These ambiguities are due to the 23-year history of Simutrans.

And the problem that there is a division in program and graphics set. The extent to which images and a few data (graphic sets) can be called source code in the sense of the program is not easy to answer.



The licence-setting on the translator is a dropdown menu, where you can choose AL, AL2, Freeware and no. So, rather than a wrong license, I set no license for pak192.comic. CC-BY-SA is correct (specifically CC-BY-SA 3, but contributers don't care to that extent)

SimuTranslator site - preferences sets
set admins please check the settings of their sets

if open source so, then please fill in the field below the link to the sources without http://

also edit homepage link without http://

Admins can add other licenses.
please tell name and link

The details are shown on the Set Info

@Leartin

I would say if you provide the translator's admins with the license name and a link to the license text, the license will also be added.

If you do not do this, the selection will not be expanded.

Offline Leartin

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Re: Arch Linux / Manjaro Simutrans packages
« Reply #8 on: February 08, 2020, 07:52:43 PM »
Andarix, if you feel like it's important that the translator has the correct licenses listed for all paksets, feel free to contact the admin. I don't really see the point in being annoying about p192c's license when there are issues with most of them, that I could not change anyway. Plus, after licenses are fixed, the maintainers listed are off as well, so the info displayed would still be wrong.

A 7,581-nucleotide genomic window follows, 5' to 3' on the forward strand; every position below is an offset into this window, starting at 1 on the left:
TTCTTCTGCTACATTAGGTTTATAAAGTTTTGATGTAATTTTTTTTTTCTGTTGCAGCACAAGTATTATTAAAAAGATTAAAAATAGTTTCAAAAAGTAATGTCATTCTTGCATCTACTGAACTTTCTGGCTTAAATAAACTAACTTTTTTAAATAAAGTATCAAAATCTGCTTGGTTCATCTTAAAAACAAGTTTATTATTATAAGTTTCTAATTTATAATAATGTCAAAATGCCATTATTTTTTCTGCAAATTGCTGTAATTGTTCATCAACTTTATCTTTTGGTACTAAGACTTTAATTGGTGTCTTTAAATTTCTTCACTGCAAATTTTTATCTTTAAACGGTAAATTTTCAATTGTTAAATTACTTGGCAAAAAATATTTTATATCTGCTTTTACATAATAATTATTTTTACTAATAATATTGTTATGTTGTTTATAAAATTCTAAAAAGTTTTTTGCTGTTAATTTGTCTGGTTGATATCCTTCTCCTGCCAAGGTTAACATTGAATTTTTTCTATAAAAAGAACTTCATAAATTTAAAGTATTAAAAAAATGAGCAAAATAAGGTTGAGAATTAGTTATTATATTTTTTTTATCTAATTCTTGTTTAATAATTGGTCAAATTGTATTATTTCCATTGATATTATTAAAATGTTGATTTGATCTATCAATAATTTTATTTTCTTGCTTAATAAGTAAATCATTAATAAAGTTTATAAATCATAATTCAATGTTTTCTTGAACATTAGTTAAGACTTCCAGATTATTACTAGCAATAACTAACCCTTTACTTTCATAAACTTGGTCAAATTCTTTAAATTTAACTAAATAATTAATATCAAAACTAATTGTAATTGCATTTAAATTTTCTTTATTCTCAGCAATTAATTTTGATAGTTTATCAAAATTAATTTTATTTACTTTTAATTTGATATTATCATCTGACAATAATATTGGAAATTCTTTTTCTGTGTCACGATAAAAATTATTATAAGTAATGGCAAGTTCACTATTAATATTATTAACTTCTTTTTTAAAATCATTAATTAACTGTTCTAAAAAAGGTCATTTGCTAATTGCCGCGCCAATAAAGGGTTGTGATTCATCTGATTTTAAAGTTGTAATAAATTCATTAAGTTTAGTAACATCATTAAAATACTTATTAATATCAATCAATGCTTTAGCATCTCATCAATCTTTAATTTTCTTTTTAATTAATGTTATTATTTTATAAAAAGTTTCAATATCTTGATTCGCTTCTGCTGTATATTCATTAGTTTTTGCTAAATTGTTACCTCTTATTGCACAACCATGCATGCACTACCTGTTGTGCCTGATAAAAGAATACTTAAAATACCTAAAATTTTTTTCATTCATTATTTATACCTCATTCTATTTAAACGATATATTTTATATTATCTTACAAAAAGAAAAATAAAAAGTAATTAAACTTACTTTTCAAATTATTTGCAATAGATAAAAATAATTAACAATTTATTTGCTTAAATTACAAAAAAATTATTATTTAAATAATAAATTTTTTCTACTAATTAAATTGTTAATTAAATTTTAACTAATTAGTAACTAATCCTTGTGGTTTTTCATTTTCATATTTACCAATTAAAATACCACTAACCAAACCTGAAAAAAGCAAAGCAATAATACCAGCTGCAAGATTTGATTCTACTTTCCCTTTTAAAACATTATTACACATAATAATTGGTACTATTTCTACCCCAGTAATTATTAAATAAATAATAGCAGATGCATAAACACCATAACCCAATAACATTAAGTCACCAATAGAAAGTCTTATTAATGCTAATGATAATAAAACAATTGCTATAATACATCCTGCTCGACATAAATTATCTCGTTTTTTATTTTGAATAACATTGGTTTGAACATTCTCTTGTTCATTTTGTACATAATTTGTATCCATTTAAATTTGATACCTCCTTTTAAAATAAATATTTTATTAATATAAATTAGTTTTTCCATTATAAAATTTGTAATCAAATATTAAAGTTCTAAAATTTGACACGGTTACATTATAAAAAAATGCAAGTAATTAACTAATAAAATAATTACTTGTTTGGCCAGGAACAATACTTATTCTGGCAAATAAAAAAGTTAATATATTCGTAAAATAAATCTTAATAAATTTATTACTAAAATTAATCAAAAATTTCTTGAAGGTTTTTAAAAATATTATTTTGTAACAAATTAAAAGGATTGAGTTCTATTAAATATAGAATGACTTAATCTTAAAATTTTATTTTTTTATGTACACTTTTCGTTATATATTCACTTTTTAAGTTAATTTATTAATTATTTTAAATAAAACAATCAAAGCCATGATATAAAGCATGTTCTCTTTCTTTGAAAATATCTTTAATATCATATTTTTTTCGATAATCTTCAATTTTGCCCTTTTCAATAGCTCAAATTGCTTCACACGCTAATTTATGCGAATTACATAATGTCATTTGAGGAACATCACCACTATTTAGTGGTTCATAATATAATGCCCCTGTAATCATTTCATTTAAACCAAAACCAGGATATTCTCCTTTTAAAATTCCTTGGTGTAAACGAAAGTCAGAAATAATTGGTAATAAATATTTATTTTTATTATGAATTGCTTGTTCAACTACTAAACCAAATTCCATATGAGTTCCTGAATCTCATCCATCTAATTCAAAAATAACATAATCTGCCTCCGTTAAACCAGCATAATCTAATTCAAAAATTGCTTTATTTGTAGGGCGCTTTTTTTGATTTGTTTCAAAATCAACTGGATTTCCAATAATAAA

Offline Ters

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Re: Arch Linux / Manjaro Simutrans packages
« Reply #9 on: February 08, 2020, 09:27:56 PM »
Strictly, if you don't find any license information, you are not even allowed to use the software.
Why is that? There usually aren't any licenses in books. Special laws for software actually seems to provide the extra rights needed for using software, as installing and running software implies some copying. (Some copyright laws allow creation of copies for personal use of everything.)

What seems to be the cases with proprietary licenses (also for movies and music apparently), is that they declare that you bought the software as you would have bought a book. You don't own your copy, just a right to use it, including some inherent internal copying. Your basically borrowing it. Without such a license, the basic premise that you own your copy and can use it as it is intended. Owning a copy does not in itself give you all the rights to that copy. Copyright remains with the author, unless licensed away.